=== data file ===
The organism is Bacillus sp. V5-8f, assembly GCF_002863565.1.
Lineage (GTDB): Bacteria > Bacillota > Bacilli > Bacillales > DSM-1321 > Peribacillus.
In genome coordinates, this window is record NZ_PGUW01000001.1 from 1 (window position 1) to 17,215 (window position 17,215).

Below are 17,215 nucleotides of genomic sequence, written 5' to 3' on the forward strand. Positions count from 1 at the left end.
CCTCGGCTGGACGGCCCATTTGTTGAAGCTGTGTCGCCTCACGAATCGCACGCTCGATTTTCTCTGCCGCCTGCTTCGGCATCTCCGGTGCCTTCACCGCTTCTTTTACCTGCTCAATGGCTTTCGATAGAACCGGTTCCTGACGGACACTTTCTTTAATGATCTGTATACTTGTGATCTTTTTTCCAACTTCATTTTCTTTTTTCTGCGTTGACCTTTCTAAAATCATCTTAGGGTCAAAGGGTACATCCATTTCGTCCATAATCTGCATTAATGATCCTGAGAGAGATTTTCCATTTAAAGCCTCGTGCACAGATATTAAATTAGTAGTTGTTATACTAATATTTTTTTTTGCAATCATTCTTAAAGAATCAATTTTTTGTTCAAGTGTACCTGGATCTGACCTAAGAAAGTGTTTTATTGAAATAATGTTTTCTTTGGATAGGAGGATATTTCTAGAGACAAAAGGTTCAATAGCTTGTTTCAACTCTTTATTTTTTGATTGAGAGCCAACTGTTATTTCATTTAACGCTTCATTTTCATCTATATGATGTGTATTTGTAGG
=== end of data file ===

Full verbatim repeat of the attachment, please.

The organism is Bacillus sp. V5-8f, assembly GCF_002863565.1.
Lineage (GTDB): Bacteria > Bacillota > Bacilli > Bacillales > DSM-1321 > Peribacillus.
In genome coordinates, this window is record NZ_PGUW01000001.1 from 1 (window position 1) to 17,215 (window position 17,215).

Below are 17,215 nucleotides of genomic sequence, written 5' to 3' on the forward strand. Positions count from 1 at the left end.
CCTCGGCTGGACGGCCCATTTGTTGAAGCTGTGTCGCCTCACGAATCGCACGCTCGATTTTCTCTGCCGCCTGCTTCGGCATCTCCGGTGCCTTCACCGCTTCTTTTACCTGCTCAATGGCTTTCGATAGAACCGGTTCCTGACGGACACTTTCTTTAATGATCTGTATACTTGTGATCTTTTTTCCAACTTCATTTTCTTTTTTCTGCGTTGACCTTTCTAAAATCATCTTAGGGTCAAAGGGTACATCCATTTCGTCCATAATCTGCATTAATGATCCTGAGAGAGATTTTCCATTTAAAGCCTCGTGCACAGATATTAAATTAGTAGTTGTTATACTAATATTTTTTTTTGCAATCATTCTTAAAGAATCAATTTTTTGTTCAAGTGTACCTGGATCTGACCTAAGAAAGTGTTTTATTGAAATAATGTTTTCTTTGGATAGGAGGATATTTCTAGAGACAAAAGGTTCAATAGCTTGTTTCAACTCTTTATTTTTTGATTGAGAGCCAACTGTTATTTCATTTAACGCTTCATTTTCATCTATATGATGTGTATTTGTAGG